• <p>Why is Tora Tora Tora such a good film and Pearl Harbour a steaming pile of turd? Surely Michael Bay is merely a symptom and not a cause.</p>
<p>I recently watched both movies again … well, watched one and raged at the other for 40 minutes before turning it off. It’s not so much the two film’s difference in treatment of the same event (and, in fact, many of the same characters and incidents) as the difference in tone and approach to story telling which intrigues me.</p>
<p>A friend of mine lays the blame for the difference between the two  […]</p>

    Hollywood Sucks Ass

    Why is Tora Tora Tora such a good film and Pearl Harbour a steaming pile of turd? Surely Michael Bay is merely a symptom and not a cause.

    I recently watched both movies again … well, watched one and raged at the other for 40 minutes before turning it off. It’s not so much the two film’s difference in treatment of the same event (and, in fact, many of the same characters and incidents) as the difference in tone and approach to story telling which intrigues me.

    A friend of mine lays the blame for the difference between the two […]

  • The Abbey Festival (10-11 July 2010) was huge! Rumour has it that 18,000 people went through the gates before 3pm on Saturday. The spectacles and demonstrations that I saw were fabulous. There was falconry, archery, jousting, seminar talks, a couple of very interesting weapons demonstrations, stalls (selling medieval hot dogs? hmmm…) and lots of practical hands-on activities in the encampments. All of this was brilliant fun.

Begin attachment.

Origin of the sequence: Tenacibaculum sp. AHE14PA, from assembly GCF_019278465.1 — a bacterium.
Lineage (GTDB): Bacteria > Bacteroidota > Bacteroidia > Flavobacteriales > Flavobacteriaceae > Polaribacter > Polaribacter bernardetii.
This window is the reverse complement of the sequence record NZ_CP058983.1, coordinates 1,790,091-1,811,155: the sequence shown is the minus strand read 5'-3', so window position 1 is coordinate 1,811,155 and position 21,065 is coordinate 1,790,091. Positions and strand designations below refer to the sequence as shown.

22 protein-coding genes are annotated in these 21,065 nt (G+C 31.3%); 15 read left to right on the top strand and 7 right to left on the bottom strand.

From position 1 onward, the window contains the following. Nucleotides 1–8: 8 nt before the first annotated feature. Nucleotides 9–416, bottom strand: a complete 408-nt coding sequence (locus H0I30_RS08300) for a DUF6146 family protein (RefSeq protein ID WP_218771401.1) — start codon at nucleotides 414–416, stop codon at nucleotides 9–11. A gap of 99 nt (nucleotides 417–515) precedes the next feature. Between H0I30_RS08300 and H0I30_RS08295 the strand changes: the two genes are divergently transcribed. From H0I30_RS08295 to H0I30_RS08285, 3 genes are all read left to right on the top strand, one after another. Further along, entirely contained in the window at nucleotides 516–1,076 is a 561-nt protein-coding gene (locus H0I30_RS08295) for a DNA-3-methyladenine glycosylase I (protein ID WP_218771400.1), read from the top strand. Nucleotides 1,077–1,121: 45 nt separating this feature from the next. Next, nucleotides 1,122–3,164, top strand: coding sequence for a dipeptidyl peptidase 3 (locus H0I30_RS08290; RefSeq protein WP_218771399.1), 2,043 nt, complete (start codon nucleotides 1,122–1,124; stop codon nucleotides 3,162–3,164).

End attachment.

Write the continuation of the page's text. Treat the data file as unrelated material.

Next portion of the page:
The Abbey Festival 2010

    The Abbey Festival (10-11 July 2010) was huge! Rumour has it that 18,000 people went through the gates before 3pm on Saturday. The spectacles and demonstrations that I saw were fabulous. There was falconry, archery, jousting, seminar talks, a couple of very interesting weapons demonstrations, stalls (selling medieval hot dogs? hmmm…) and lots of practical hands-on activities in the encampments. All of this was brilliant fun.
  • <p><br />
Each year, History Alive (June 12-13, 2010) gathers re-enactor groups from around Brisbane to one place at one time to show off. The groups involved span pretty close to the entire timeline of human history from the Near East of about 2000 BC to the very recent past. As well as being loud, colourful and a great day out, it gives a very clear snapshot of the state of living history groups in Queensland.</p>
<p>The first people I encountered on the day was Contact Front, the Vietnam re-enactment group, walking through around the site in skirmish line in silence and  […]</p>